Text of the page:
The shutdown interrupted the work of schools, including departments of design and architecture. And it has brought out new meanings and experiments. What now? There will be a return to the classroom, because design is about physical presence, the experience of the body.
A living room as a backdrop. Bookcases, a sofa. White walls, a door to the right. A television tuned to Canale 555, showing the images of a fixed video camera on Piazza San Pietro. Why that location? “Because I’m in Rome,” says Paolo Ferrarini, “and to teach online it is fundamental to tell about yourself, your life. To convey humanity, shortening the distance, to make up for physical absence. This made me more real, and it helped me to understand the needs of the students, their hunger for contents and reflections.”
Paolo Ferrarini is a professor of research methodology in various design schools in Italy. One of the hundreds who in a few days contributed to the digital acceleration of university teaching. An evolution that happened almost miraculously, to the surprise of everyone. “Not really a miracle,” Ferrarini responds. “Designers seek solutions and find them. It is an attitude that creates skills to effectively respond to emergency situations. Design DNA has made it possible not to abandon a generation of students who are learning the foundations, of life and design, in a remote system. We will be talking about this for years.”
Technical drafting and empathy
Every school has developed these programs in terms of its own spirit. Workshops, research and reviews did not stop, Ferrarini remarks. The semester is coming to its conclusion online. Some students have completed their degrees, others have finished their exams. But the interesting aspect is the space of research this confinement has contributed to create. The experience has produced unexpected considerations, reassessing the theatrical aspects of teaching, the capacity to find creative solutions to all situations. For example, to build a small homemade structure for placement of the camera of a mobile phone in order to show drawings. Also from above, as would happen in a physical classroom. A trick described in the instant book Re-Azioni prepared by Claudio Larcher and the department of design at NABA, Nuova Accademia di Belle Arti. A collection of thoughts and activities that have made it possible to recognize the contours of a collective effort of intelligence, in order not to abandon the students. Whether the matter at hand is technical drafting, empathy or invention for the most effective long-distance teaching. Riccardo Blumer, director of the Accademia di architettura di Mendrisio, has constructed one of the most radical teaching projects in this sense.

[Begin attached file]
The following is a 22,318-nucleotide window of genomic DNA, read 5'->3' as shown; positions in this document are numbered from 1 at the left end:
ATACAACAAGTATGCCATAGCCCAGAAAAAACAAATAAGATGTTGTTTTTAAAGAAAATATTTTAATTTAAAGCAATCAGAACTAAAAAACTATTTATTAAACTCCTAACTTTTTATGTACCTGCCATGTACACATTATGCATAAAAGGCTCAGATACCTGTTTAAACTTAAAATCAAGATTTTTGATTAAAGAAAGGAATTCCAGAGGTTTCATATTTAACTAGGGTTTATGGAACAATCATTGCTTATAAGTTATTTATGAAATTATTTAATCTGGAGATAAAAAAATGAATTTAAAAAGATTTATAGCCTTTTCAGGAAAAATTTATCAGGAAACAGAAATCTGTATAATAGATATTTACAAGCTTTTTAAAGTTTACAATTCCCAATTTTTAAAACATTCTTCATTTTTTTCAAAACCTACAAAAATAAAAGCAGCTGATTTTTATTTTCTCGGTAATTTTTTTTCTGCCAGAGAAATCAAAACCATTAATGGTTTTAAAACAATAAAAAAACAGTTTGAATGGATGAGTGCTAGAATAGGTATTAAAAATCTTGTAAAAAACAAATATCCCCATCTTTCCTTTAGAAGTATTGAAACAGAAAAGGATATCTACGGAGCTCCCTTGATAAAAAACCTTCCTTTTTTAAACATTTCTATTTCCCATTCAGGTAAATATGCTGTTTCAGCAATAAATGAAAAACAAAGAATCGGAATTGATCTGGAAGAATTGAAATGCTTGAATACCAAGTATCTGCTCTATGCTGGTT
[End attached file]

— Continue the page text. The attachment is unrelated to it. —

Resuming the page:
Online or on stage, architecture is taught outside the classroom
“I began teaching in smaller schools and universities,” Blumer says. “I had a certain amount of freedom of choice, which enabled me to work on exercises I felt were important. Architecture has a public aspect, of relations. I brought the students out of the classrooms, outdoors, on beaches, in urban squares.” The exercises and practices then became performances, physical experimentation, in which the body, seen as an individual and a collective organism, measures the experience and translates it into information.
The theatrical side, also in Blumer’s case, turns out to be effective. “I am fascinated by the circus,” he says. “A ring of 7.5 square meters in which everything happens, crossed by the thrusts, the centrifugal force, the dynamics that are not perceived by the spectator but influence every spatial choice.”
Starting from the body
There is a clear similarity here to the computer screen, a boundary that reduces information and mitigates non-verbal communication, foreshortening all the important information for the relationship. “This is a theme that will bear further reasoning: how to be together, geographical presence, the density that happens in those public and collective rituals that seem to be necessary for our society.” Blumer suggests the need to see design and its teaching as a practice in which every aspect of the human being is included. Even that of the pandemic.
“I am working on a video performance with my 140 students, obviously online,” Blumer explains. “The theme is articulation. The idea is to experiment with the movement of the arms, the hands. To work on a shared tempo, 4/4, that stages the movement of the limbs through a project, contained in synchrony.” Where does all this lead? To the design of a handle. For Blumer, design is an extension of the body and its functions.
Desecrating the rules of the digital
A body, somehow negated by distance. “The digital is not the transposition of physical space,” says Sara Ricciardi, who teaches Social Design at NABA. “It breaks down the ordinary and it becomes necessary to find a way to put it back together, through different exercises and practices. For example, allowing students to use the contents of your desktop to construct a lesson.” An exercise that interrupts the boundary and makes virtual space more fluid. Designers are people who continuously construct ways of coping with emergencies and crises, she believes. And it is this attitude that enables them to improve the status quo. Also by disrupting the uses of the digital dimension. Is it possible, then, to do without physical presence? Obviously not, everyone seems to agree. We need to return to classrooms, laboratories, streets, as soon as possible. “Because design means being there, feeling the presence of the body,” Sara Ricciardi concludes.
Cover photo: ‘Automated Architectures’, Riccardo Blumer, Biennale di Architettura di Venezia 2018.